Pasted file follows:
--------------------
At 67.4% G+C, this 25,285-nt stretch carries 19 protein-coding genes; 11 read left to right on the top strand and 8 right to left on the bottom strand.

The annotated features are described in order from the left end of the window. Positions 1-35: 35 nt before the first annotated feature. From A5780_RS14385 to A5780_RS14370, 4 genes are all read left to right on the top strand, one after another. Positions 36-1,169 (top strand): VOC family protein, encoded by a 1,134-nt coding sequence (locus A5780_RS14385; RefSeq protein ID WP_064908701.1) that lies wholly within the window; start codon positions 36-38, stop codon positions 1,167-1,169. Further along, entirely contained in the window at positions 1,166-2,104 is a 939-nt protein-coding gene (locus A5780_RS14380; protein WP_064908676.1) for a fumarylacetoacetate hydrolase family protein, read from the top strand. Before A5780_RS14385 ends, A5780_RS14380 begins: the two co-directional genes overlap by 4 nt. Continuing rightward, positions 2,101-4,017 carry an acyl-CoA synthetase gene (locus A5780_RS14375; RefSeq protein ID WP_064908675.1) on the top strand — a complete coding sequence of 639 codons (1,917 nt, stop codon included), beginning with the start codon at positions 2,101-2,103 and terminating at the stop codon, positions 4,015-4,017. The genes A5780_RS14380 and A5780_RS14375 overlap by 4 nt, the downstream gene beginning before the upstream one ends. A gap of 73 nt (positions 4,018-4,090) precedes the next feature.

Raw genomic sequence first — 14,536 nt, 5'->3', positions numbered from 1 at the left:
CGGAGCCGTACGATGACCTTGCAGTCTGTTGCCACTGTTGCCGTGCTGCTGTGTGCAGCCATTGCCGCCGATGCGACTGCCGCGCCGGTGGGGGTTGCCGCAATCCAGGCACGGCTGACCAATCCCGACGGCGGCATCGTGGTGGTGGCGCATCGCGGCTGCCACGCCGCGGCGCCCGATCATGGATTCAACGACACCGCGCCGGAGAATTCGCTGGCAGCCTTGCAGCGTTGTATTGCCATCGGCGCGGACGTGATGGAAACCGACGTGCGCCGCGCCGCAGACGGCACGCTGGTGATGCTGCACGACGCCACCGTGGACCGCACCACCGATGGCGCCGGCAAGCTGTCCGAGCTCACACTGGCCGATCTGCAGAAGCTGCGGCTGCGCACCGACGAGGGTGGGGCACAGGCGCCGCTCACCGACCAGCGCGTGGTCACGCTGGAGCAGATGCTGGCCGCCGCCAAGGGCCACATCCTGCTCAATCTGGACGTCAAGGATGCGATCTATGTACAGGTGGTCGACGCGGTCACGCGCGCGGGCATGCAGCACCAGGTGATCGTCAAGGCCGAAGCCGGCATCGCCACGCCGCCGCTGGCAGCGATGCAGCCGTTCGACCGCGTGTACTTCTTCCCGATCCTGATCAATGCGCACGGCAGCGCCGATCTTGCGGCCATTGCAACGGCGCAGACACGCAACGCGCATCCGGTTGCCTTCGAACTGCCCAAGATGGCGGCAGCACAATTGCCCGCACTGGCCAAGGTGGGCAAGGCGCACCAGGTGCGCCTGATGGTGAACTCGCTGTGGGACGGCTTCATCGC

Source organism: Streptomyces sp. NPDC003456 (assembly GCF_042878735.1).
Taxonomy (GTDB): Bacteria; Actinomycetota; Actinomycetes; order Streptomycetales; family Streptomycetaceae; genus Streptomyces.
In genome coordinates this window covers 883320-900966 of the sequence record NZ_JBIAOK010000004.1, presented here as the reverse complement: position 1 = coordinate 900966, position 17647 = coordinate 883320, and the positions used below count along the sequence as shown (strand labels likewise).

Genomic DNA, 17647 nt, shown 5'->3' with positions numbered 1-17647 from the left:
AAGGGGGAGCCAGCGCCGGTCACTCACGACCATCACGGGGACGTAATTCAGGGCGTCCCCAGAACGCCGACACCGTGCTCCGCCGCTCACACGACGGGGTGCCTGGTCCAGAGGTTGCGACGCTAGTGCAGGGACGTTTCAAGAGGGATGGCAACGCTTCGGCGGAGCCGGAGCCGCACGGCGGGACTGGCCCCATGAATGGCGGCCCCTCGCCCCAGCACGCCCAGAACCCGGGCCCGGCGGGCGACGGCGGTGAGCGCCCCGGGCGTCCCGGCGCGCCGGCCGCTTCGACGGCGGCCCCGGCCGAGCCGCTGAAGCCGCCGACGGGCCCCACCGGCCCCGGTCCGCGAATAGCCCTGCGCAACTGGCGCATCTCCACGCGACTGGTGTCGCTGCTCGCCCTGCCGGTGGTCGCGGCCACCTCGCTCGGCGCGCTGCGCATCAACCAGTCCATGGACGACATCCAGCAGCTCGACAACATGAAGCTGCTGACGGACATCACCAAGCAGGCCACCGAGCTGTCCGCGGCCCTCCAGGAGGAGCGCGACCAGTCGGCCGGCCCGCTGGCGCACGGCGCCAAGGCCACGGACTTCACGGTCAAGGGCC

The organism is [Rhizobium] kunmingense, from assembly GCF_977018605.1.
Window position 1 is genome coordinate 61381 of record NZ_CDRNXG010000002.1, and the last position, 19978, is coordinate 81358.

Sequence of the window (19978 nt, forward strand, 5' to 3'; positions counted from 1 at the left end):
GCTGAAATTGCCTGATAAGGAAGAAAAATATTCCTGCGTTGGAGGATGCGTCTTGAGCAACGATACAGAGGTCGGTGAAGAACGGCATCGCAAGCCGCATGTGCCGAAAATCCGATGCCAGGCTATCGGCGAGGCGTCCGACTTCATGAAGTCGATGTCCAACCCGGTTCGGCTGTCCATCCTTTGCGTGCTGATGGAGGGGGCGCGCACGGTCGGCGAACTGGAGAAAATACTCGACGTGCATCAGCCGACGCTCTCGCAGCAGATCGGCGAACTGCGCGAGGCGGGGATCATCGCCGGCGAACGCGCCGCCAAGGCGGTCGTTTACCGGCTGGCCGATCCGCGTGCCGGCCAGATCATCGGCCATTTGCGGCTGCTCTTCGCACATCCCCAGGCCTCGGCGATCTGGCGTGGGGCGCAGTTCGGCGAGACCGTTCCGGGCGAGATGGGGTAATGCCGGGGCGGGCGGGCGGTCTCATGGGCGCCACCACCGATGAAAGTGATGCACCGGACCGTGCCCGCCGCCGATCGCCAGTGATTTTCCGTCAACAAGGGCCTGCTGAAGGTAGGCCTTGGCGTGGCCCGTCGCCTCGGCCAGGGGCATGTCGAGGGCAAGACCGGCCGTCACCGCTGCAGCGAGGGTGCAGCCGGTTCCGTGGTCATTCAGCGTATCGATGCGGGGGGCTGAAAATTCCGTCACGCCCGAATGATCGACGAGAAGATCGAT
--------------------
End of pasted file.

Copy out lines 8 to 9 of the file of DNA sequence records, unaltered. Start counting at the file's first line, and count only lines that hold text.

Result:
Genomic DNA, 17647 nt, shown 5'->3' with positions numbered 1-17647 from the left:
AAGGGGGAGCCAGCGCCGGTCACTCACGACCATCACGGGGACGTAATTCAGGGCGTCCCCAGAACGCCGACACCGTGCTCCGCCGCTCACACGACGGGGTGCCTGGTCCAGAGGTTGCGACGCTAGTGCAGGGACGTTTCAAGAGGGATGGCAACGCTTCGGCGGAGCCGGAGCCGCACGGCGGGACTGGCCCCATGAATGGCGGCCCCTCGCCCCAGCACGCCCAGAACCCGGGCCCGGCGGGCGACGGCGGTGAGCGCCCCGGGCGTCCCGGCGCGCCGGCCGCTTCGACGGCGGCCCCGGCCGAGCCGCTGAAGCCGCCGACGGGCCCCACCGGCCCCGGTCCGCGAATAGCCCTGCGCAACTGGCGCATCTCCACGCGACTGGTGTCGCTGCTCGCCCTGCCGGTGGTCGCGGCCACCTCGCTCGGCGCGCTGCGCATCAACCAGTCCATGGACGACATCCAGCAGCTCGACAACATGAAGCTGCTGACGGACATCACCAAGCAGGCCACCGAGCTGTCCGCGGCCCTCCAGGAGGAGCGCGACCAGTCGGCCGGCCCGCTGGCGCACGGCGCCAAGGCCACGGACTTCACGGTCAAGGGCC